“You begin the book with a delightful discussion of what you call “right Christian, wrong Christian.” What do you mean by that phrase and how does it affect unity in the local church?
I actually went back and forth on whether to include that discussion in the book! In that section, I show my cards, if you will. So, I was concerned that non-discerning readers who identified with my description of “Wrong Christian” would throw my book across the room and never pick it up again!
“Right Christian, Wrong Christian” is all about naming our biases and recognizing that many of us have so succumbed to the tribalism in the church that we’ve started labeling people who are like us as “right” and people who are different than us as “wrong.” The problem is that many of us have little ongoing, meaningful interaction with the people we’ve labeled “wrong Christian.” As a result, our perception of “wrong Christian” more closely resembles a caricature than an accurate and honoring portrait.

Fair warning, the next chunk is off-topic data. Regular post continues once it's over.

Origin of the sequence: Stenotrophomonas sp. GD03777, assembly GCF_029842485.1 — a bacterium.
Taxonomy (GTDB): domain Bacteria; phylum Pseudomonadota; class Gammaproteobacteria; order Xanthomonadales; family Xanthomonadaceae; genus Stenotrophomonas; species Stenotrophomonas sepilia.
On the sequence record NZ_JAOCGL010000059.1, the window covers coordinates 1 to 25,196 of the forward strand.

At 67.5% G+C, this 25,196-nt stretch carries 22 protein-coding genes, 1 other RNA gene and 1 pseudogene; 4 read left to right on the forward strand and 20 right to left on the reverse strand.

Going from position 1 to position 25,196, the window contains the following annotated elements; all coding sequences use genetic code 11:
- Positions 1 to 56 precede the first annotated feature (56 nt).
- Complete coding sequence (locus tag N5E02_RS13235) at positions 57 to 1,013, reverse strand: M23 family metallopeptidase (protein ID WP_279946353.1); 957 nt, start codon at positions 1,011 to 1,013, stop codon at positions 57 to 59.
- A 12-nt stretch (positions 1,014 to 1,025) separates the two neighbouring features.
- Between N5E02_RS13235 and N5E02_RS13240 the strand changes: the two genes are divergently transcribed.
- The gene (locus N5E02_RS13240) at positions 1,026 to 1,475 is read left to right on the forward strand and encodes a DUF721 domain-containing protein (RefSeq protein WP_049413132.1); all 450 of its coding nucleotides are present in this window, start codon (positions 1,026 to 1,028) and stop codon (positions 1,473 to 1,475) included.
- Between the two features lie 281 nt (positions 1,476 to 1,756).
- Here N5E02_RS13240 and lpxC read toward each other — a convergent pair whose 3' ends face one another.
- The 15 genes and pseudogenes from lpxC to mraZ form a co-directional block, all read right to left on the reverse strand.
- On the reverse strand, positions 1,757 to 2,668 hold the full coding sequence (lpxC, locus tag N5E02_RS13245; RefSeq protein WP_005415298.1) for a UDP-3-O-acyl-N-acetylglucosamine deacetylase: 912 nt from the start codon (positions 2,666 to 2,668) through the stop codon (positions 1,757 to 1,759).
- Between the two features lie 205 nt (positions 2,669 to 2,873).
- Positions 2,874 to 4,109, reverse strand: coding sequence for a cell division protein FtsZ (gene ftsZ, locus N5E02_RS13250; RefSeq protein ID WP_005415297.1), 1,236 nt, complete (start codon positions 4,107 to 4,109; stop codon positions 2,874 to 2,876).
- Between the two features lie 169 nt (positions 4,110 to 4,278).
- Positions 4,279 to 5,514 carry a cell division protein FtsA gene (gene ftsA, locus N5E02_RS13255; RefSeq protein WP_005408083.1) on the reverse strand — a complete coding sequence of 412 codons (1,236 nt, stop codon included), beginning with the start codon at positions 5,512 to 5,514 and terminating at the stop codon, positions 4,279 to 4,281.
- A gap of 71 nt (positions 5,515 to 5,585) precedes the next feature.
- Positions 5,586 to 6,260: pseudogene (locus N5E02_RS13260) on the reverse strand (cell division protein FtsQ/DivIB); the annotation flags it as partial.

Meanwhile, our negative attitudes toward “wrong Christian” blind us to the fact that perhaps we’re not the “right Christians” that we think we are. I see this pattern of instinctively, unequivocally and judgmentally labeling other followers of Christ as wrong or right on a broad level (e.g., in the blogosphere – where cross-tribal engagement only happens when one person/group is protesting another person/group) and on a local level (e.g., in the local church – where individuals within local church bodies stick to people who are like them / agree with them and avoid meaningful interactions with those who are different / challenge their worldview).” Read more below.